I am sorry to learn of this situation.
You have a somewhat complicated situation here.
In Minn. Notice is effective on date received, not date sent, see: http://www.ag.state.mn.us/consumer/Handbooks/LT/LT3.asp
The landlord is entitled to shorten your tenancy (I will use a different, exaggerated, example to avoid confusion)
- Tenant gives 90 days notice on Jan. 1
- Landlord receives notice on Jan. 3 (Effective day)
- Landlord decides to reply with their own 30 day notice on Jan. 10
- Tenant receives landlord's notice on Jan. 15 (Effective day)
- Tenant must vacate on Feb. 14 (30 days from date of notice effective day)
In your case, the landlord has attempted to shorten your notice period from 40 days to 30 days, but has given improper notice (sent you 30 days, dated March 1, but received March 4 (effective day), which would give you until April 3).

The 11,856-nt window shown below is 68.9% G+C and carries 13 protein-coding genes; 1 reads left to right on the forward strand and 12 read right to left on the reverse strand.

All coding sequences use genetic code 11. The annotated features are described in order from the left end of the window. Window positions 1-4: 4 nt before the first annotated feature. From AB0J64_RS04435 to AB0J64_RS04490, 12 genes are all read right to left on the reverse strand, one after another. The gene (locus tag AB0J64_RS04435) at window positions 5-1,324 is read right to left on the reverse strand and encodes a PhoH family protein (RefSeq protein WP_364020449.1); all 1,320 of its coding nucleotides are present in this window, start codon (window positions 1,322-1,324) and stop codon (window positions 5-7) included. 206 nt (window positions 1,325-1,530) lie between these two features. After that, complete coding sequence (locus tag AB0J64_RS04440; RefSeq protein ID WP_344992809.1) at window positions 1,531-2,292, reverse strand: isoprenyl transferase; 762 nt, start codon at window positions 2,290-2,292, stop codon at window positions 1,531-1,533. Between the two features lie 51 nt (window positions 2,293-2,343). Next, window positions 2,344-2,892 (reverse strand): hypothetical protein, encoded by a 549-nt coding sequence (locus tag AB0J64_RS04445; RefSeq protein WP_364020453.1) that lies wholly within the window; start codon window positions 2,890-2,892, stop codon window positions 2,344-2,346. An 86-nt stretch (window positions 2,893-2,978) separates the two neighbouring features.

You have 2 options:
- Ignore the situation and wait for the landlord to try to enforce their ineffective notice, usually by an unlawful detainer (eviction) action. I don't recommend this option as even if you prevail due to the ineffective notice, you will still have an unlawful detainer action on your record, it costs a lot of time and money to deal with this problem, and litigation always carries a risk that you can lose (a judge has to agree with you).
- Contact the landlord, notify them that the notice is improper, and that they must provide you with new (proper) 30 days notice if they wish to terminate the lease earlier. If you are fortunately, the receipt of a new (proper) 30 day notice will put you closer to your original goal of April 9.
Ensure that you keep your communications with your landlord in writing (email or USPS) to ensure that you have a written record. If you speak to him by phone, promptly send a "confirmation letter" confirming when you talked, what you talked about, and any follow up action that will be taken.